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What Will Happen if I Don't Agree with the Other Parent's Request for a Child and Family Investigator (CFI)? Do I Have to Share the Cost Since he is Requesting the CFI?

Short answer: One parent may request a Child and Family Investigator in the course of a dissolution or allocation of parental responsibilities action. This involves an investigation into what may be in the best interests of the children for allocation of parental responsibility when parents do not agree. When one party requests a CFI, the other has the opportunity to agree or disagree. Then the Court will decide.

Costs are usually shared between the parties absent a substantial financial disparity because the investigation is considered to be in the best interests of the children. If a parent qualifies financially, state payment may be available to cover the cost. If the requesting party makes substantially more, then the Court may require the requesting party to pay subject to reallocation of payment at the permanent orders hearing.

Why Have a CFI?

Allocation of parental responsibilities situations are sometimes prone to conflict. While some parents can reach agreement between themselves, others can not. In these situations, a CFI can assist. A CFI will conduct an investigation make a recommendation about what the most suitable parenting time schedule might be based on the needs of the particular family.

CFI Role

When children are involved in a divorce, CFIs can make recommendations about parenting schedules and decision-making responsibilities. CFIs are trained in the law regarding children and a child’s developmental needs. This is important because when a family is involved in a court proceeding involving the children, the children may experience stress to include anxiety or depression. The cost of a CFI investigation is capped at $1750.00 and the investigation is limited.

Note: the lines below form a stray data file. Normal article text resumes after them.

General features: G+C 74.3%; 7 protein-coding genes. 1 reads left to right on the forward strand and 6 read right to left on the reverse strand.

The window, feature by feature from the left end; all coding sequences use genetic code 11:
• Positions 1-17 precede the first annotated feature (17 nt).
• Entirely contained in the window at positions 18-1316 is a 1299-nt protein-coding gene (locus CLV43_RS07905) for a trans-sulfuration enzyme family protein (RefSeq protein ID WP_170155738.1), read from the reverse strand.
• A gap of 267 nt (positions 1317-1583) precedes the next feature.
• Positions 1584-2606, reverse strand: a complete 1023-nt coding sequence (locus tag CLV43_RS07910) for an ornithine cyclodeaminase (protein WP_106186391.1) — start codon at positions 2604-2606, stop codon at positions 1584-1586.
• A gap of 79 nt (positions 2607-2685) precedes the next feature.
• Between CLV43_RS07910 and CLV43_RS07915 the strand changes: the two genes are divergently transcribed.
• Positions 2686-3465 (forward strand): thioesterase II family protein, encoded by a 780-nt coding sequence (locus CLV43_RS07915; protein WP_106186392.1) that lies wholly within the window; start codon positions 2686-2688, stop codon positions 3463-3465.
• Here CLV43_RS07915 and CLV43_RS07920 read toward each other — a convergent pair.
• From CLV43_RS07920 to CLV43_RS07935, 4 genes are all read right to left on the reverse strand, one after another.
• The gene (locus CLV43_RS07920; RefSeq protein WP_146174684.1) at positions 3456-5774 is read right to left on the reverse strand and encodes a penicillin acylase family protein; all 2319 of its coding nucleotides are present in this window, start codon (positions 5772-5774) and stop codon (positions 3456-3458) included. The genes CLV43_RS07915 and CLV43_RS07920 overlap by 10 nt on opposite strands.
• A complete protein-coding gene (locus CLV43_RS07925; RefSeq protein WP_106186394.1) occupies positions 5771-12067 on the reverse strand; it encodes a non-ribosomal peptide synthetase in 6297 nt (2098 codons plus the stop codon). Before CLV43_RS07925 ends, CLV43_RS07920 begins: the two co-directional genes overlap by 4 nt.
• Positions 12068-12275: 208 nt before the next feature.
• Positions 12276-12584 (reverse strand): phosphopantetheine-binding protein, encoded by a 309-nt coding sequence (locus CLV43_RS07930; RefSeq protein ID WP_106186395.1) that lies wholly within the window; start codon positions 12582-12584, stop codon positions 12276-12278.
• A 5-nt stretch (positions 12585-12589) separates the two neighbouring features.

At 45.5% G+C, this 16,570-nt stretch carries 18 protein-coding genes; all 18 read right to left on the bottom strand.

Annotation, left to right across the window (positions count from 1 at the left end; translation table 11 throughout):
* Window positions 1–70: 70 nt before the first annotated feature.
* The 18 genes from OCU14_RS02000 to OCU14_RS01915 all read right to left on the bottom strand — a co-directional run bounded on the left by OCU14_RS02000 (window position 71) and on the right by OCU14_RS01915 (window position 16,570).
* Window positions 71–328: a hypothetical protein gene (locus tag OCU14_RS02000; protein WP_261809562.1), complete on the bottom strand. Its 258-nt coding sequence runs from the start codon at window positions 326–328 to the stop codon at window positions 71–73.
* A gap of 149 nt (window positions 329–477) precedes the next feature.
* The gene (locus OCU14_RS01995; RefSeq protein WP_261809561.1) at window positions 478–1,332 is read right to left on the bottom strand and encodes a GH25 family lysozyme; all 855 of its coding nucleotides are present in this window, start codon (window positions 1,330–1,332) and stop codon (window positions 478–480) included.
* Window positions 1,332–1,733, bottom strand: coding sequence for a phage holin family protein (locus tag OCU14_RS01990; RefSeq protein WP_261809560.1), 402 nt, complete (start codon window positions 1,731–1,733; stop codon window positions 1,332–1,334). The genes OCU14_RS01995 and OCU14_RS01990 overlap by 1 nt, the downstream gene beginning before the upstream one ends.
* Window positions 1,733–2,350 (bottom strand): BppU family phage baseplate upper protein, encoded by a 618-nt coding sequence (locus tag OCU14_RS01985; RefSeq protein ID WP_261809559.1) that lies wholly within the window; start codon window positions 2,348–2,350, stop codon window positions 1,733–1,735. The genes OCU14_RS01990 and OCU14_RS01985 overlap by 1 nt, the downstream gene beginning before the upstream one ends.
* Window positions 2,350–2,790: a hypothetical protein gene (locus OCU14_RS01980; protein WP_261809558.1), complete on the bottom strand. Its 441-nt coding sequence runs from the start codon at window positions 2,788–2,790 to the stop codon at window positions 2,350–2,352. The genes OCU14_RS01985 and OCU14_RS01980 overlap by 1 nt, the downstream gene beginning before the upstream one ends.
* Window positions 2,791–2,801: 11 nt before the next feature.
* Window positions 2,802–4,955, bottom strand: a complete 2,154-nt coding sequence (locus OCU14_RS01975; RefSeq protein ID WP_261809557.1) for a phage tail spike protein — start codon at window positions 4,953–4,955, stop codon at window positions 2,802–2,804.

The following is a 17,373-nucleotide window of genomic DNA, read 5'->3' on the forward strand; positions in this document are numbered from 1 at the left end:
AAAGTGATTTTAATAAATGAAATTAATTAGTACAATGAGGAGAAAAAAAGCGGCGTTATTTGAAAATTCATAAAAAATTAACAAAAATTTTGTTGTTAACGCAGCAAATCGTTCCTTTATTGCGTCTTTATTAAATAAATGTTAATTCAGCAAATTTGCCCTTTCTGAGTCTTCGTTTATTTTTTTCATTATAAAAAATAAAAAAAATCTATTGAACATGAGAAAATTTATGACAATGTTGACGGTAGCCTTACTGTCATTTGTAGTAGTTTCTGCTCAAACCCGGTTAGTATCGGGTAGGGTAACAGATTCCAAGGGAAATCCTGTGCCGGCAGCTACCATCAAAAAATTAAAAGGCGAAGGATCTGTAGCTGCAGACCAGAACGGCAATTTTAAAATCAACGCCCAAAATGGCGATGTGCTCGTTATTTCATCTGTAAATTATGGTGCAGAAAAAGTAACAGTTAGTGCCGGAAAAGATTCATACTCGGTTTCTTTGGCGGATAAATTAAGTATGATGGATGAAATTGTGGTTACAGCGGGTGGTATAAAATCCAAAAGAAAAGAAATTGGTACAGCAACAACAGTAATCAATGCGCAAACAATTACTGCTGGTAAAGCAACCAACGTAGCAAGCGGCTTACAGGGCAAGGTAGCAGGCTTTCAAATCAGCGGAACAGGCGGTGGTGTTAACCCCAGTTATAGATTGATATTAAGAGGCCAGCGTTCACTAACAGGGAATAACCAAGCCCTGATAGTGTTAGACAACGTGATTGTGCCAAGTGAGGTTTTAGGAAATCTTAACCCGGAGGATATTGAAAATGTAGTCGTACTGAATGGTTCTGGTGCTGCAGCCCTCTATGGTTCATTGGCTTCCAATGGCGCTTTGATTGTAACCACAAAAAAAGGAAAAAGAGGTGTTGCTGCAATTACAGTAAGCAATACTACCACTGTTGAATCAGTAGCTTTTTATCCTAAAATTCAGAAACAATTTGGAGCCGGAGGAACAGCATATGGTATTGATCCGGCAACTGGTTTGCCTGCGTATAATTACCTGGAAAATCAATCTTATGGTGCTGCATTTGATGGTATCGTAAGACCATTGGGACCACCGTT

CFI Process

A CFI investigates and makes recommendations in a written report about the children's best interests on specific issues. The CFI represents the best interests of the child and not those of either parent. After issuing a report, the CFI may be called as a witness to testify. Most courts will accept the CFI report into evidence and not require testimony, however one parent or the other may desire the CFI to testify.

A CFI may be an attorney or a mental health professional, or anyone else who has attended a 40-hour training through the Colorado Supreme Court. Each judicial district maintains a roster of CFIs. If a more detailed inquiry is required, then a Parental Responsibilities Evaluator (PRE) can be appointed. A PRE evaluation is more detailed and can involve mental health testing. Consequently, it is also more expensive.

How can an attorney help? An attorney can assist you in deciding whether a CFI is right in your situation and preparing you to participate in a CFI investigation as well as by handling all paperwork, coordination, negotiation, mediation and/or court proceedings.

Janko Law - Turning Change Into Opportunity in Colorado Springs

Colorado Springs Divorce and family law matters are difficult to navigate alone. The court system is more complex than it should be. We can guide you through the Colorado Springs court experience by handling pleading and motion preparation and filing, negotiation, mediation, and court proceedings from start to finish. This allows you to focus on moving forward to a better future rather than on trying to figure out how the overly complex court system works. Remember that change often creates new opportunity and a better future. Janko Law can help ensure that your best interests are protected. Contact us at 720-780-0115 or complete our online form to set up a free thirty-minute informational consultation. We also have an office in Denver and serve Denver and Aurora and surrounding areas.

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